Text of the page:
October 26, 2012

Langue and Parole in Daniel's Public Secrets

After reading and listening to Sharon Daniel's Public Secrets, I could see that a wide variety of modes are used here to create a hypermedia essay. Through the use of spoken word and text, Daniel relays her message of the imperfections of the American prison system, and how there is violence and abuse throughout the prisons. Using the voices of other women, she builds her essay with many first-hand accounts and uses text as a guideline for different pieces of audio clips.

I find it pretty evident that langue and parole take place here, where the entire essay uses language to get a message across (langue), and voices of the people in the clips show their use of parole with utterances as part of this language. Even though langue and parole are supposedly in opposition of one another, here, they work together as a hypermediated text with the use of written and spoken language in an essay that is able to be viewed through an electronic medium that you have to actively click through to proceed. This makes the role of the audience crucial, and forms a different, more active role on the other side of the dichotomy than just showing up-- it's a rhetorical journey that the audience takes on as well to include themselves in the text. Through langue and parole, one can see the functions of language on the page, and listen to the voices of people that are included, made up by basic utterances to form a message. This is how they work together in this text, and therefore, how it ultimately works as a rhetorical piece.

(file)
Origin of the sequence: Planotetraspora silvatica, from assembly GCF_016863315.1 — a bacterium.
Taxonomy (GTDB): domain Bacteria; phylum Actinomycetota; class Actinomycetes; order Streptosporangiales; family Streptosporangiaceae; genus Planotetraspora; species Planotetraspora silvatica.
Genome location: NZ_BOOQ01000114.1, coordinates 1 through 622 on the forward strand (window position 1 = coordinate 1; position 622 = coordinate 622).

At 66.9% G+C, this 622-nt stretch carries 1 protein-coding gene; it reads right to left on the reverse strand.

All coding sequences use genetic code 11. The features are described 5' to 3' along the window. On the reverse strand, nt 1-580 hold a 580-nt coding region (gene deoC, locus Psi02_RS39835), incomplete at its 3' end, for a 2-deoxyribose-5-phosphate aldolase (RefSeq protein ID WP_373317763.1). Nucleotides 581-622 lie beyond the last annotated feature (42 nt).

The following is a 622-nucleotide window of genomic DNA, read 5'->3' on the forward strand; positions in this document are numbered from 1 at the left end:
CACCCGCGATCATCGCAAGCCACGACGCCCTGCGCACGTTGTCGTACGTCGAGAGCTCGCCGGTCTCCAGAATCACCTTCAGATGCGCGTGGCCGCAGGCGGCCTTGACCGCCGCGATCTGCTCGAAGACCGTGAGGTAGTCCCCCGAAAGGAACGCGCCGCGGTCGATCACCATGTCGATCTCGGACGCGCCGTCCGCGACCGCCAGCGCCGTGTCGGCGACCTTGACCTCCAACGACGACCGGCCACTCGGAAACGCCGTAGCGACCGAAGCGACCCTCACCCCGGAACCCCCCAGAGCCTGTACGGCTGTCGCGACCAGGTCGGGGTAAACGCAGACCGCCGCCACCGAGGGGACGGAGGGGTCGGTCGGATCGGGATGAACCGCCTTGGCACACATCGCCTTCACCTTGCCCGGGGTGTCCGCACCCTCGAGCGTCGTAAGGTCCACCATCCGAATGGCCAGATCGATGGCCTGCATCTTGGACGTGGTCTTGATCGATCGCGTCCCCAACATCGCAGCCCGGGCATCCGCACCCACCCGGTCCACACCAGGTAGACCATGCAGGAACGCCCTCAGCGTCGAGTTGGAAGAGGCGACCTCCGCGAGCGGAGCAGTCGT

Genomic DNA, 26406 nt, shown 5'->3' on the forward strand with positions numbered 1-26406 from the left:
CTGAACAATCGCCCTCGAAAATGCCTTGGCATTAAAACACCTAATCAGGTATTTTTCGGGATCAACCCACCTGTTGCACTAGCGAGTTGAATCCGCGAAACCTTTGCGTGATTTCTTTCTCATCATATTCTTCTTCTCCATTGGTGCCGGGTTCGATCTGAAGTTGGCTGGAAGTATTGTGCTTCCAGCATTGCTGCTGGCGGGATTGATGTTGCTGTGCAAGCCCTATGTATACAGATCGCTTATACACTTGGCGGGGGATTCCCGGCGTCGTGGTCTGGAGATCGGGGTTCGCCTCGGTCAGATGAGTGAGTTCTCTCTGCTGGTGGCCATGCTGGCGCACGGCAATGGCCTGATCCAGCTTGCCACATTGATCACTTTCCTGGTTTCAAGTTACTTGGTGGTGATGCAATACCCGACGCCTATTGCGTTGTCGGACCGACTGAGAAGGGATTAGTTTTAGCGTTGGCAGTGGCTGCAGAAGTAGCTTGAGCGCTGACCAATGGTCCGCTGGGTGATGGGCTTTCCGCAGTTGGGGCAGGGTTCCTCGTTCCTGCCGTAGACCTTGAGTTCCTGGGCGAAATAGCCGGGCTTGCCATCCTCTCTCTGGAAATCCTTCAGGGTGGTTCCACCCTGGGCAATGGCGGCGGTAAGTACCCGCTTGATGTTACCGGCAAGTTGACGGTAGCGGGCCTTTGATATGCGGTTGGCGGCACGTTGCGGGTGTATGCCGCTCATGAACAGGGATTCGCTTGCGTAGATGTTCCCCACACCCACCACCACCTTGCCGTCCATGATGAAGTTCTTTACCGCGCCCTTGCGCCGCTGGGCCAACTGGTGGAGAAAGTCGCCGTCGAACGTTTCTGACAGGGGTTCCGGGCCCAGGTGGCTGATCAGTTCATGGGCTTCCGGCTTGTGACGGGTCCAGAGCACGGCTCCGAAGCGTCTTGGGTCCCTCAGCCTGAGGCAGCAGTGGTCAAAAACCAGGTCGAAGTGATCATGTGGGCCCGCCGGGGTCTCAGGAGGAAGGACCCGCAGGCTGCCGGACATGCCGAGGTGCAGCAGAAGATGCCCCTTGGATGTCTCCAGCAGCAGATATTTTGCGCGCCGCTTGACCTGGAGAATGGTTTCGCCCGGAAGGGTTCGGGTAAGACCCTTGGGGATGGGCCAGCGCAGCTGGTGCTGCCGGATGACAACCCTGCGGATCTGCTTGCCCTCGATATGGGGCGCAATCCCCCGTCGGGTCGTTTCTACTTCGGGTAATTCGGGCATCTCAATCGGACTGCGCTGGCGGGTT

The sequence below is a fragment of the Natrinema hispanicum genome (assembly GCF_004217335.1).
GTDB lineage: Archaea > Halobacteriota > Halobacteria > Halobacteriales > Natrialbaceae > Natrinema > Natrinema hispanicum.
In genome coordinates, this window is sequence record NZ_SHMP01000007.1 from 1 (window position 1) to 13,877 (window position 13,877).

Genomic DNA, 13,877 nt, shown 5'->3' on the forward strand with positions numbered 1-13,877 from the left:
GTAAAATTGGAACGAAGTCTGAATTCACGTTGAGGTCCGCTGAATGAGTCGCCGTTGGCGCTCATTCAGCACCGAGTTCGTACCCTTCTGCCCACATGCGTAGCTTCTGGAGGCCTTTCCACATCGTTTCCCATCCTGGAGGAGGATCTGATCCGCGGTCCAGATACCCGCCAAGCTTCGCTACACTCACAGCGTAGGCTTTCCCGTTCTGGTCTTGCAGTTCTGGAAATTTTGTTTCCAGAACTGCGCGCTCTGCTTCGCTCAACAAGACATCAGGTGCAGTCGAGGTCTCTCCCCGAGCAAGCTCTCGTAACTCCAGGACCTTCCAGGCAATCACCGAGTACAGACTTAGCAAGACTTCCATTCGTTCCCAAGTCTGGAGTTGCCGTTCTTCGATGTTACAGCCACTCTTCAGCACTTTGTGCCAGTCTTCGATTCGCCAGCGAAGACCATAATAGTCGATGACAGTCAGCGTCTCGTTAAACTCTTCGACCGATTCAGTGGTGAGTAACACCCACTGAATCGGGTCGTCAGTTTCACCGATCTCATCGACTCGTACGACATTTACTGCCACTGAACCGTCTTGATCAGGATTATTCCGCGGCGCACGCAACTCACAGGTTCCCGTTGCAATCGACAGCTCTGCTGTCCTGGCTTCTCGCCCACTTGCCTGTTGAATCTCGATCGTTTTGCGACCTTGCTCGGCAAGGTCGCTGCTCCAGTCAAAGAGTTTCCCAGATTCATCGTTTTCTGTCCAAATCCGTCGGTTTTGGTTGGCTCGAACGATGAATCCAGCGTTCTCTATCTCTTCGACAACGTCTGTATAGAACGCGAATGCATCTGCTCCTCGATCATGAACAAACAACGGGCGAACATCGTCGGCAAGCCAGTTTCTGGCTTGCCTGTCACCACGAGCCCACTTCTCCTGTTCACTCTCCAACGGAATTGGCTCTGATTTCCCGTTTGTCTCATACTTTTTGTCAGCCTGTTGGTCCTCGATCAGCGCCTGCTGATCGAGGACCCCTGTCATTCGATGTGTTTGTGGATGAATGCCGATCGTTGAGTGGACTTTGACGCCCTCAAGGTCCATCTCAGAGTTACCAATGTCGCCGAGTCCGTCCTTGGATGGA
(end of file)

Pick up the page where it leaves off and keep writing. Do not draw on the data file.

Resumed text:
3 comments:

lmariachami said...

It is crucial that langue and parole be noticed in such a text. Daniel creates a world that needs both to get a message across. The many statements of the women incarcerated is heart-wrenching, which what Daniel is trying to get across. She uses the sentences in the statements that are the most powerful to pop up on the project. Those pop up sentences are also a type of parole for the langue of the statement. They are utterances of a body.
It's quite simply fascinating how Daniel is able to manipulate langue and parole to get her message across.

Jessica Weaver said...

I completely agree when you discuss how langue and parole are supposed to be opposites however in Daniel's piece manage to play into one another well. Langue and parole sucessfully complimneted each other in a difficult piece. As I was reading, I did not think about the purpose or the actions of the audience. However, after it being brought up now I see that the audience does in fact play a crucial part in the hypertext. Through her idea of audience interaction, the reader is better able to understand the purpose of Daniel's "Public Secrets."

Adam Schwartz said...

I agree with the fact that the audience plays a crucial role in parole aspect of the project. The project itself is langue because it holds the system of language that presents the various quotes that hold the women prisoner's stories. Without the audience placing their mouse over the quotes one could not be able to hear the language externalized. This shows that langue and parole are not different within the project and are connected by the way Daniel presents the project.

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